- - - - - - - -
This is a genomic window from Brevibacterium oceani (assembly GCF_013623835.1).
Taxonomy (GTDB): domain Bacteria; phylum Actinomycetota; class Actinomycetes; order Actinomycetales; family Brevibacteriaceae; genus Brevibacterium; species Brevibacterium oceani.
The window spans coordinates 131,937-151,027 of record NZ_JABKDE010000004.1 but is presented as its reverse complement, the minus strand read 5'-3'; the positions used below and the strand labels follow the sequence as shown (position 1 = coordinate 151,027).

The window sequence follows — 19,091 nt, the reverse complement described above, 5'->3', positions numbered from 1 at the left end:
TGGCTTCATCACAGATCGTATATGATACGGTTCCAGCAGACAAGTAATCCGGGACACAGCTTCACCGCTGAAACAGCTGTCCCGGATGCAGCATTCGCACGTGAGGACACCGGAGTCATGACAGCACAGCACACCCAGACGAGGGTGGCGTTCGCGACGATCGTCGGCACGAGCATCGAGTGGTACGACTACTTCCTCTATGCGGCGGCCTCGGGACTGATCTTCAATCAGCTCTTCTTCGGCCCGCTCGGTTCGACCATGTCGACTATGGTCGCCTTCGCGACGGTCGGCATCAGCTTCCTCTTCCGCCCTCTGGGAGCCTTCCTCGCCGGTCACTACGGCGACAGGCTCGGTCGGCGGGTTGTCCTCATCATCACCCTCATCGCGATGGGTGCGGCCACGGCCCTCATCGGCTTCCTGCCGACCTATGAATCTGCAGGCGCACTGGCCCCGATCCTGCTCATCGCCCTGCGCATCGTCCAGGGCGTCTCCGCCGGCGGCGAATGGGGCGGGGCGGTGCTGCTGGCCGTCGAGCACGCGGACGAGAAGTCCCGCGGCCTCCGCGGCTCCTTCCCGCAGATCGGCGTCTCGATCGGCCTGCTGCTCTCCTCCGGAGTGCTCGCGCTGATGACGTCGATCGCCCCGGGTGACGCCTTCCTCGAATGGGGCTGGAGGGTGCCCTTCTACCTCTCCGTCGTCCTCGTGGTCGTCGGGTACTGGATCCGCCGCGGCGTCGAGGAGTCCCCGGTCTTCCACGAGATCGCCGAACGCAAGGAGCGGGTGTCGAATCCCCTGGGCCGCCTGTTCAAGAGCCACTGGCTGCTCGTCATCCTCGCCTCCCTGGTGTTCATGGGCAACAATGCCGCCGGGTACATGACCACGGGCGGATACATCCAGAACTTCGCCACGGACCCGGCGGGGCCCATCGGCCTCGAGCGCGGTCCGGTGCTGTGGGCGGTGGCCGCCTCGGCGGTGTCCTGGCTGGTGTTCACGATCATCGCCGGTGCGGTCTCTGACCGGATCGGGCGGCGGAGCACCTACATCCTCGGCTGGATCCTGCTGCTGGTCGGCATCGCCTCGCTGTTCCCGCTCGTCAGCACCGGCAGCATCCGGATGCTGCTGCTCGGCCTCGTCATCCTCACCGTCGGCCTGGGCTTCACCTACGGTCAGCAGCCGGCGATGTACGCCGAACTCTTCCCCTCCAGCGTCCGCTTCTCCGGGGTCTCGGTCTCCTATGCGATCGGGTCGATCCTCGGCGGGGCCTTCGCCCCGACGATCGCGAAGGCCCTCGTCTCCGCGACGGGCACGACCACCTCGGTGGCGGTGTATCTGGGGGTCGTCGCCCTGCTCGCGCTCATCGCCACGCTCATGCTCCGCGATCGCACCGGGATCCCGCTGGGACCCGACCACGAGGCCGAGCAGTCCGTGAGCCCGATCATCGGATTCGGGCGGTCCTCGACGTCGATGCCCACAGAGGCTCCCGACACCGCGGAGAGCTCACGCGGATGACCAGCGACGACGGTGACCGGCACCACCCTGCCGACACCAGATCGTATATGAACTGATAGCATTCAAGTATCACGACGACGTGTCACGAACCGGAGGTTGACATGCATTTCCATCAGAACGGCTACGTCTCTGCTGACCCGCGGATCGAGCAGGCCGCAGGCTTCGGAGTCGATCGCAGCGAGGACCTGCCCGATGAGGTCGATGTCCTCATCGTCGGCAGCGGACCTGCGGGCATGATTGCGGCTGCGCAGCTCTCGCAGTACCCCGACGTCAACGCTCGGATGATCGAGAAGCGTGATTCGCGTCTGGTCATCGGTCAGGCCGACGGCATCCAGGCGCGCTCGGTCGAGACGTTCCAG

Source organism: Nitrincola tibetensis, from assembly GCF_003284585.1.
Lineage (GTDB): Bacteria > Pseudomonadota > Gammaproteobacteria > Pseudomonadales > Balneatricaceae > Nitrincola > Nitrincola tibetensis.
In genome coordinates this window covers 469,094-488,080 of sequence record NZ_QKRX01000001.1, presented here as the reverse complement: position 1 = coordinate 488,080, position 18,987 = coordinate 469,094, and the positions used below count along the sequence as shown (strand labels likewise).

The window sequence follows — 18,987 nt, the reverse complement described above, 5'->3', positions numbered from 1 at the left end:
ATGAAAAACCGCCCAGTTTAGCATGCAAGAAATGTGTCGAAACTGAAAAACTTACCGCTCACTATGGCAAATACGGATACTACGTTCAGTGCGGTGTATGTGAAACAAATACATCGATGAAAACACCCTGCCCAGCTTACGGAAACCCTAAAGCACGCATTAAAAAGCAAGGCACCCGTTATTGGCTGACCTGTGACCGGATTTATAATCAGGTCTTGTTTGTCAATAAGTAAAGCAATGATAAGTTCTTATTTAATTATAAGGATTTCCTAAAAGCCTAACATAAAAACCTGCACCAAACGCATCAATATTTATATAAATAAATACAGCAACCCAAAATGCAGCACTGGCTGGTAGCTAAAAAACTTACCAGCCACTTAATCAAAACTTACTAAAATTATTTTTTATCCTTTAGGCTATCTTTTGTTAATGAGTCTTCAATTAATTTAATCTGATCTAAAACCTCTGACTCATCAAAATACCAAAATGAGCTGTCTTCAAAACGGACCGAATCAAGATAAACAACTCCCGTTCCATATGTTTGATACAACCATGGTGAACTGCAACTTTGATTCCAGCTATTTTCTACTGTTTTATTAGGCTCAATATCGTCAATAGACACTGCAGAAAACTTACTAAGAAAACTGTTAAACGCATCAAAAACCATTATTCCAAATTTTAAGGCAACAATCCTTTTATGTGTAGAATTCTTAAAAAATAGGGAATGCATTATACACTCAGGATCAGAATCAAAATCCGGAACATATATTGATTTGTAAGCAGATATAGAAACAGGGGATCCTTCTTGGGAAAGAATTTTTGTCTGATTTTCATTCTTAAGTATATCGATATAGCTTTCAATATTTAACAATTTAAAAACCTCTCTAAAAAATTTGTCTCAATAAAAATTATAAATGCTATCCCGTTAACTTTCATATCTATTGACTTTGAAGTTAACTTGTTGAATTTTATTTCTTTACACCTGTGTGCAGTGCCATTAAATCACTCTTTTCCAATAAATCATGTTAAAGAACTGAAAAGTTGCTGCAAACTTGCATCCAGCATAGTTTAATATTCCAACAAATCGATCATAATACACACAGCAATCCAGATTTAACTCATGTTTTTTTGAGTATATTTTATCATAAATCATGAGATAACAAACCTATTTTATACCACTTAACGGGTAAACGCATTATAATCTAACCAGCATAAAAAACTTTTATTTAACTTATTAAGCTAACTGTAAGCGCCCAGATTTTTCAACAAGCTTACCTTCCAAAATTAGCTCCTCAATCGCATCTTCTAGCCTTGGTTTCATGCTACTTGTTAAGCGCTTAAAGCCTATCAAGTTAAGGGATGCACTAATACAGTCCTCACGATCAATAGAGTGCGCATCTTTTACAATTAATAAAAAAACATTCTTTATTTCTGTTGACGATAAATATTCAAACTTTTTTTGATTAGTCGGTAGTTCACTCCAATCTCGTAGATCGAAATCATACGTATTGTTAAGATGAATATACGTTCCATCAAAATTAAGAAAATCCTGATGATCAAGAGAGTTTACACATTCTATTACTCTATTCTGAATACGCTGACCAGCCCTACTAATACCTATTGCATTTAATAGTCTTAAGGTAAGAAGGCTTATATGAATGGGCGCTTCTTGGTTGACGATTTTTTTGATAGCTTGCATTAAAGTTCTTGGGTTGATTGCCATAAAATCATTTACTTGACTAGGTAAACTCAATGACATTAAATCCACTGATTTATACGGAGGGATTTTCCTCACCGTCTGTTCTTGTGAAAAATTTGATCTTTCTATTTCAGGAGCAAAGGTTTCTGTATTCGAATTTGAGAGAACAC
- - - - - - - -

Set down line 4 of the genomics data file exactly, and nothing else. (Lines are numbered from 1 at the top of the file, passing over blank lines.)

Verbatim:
The window sequence follows — 19,091 nt, the reverse complement described above, 5'->3', positions numbered from 1 at the left end: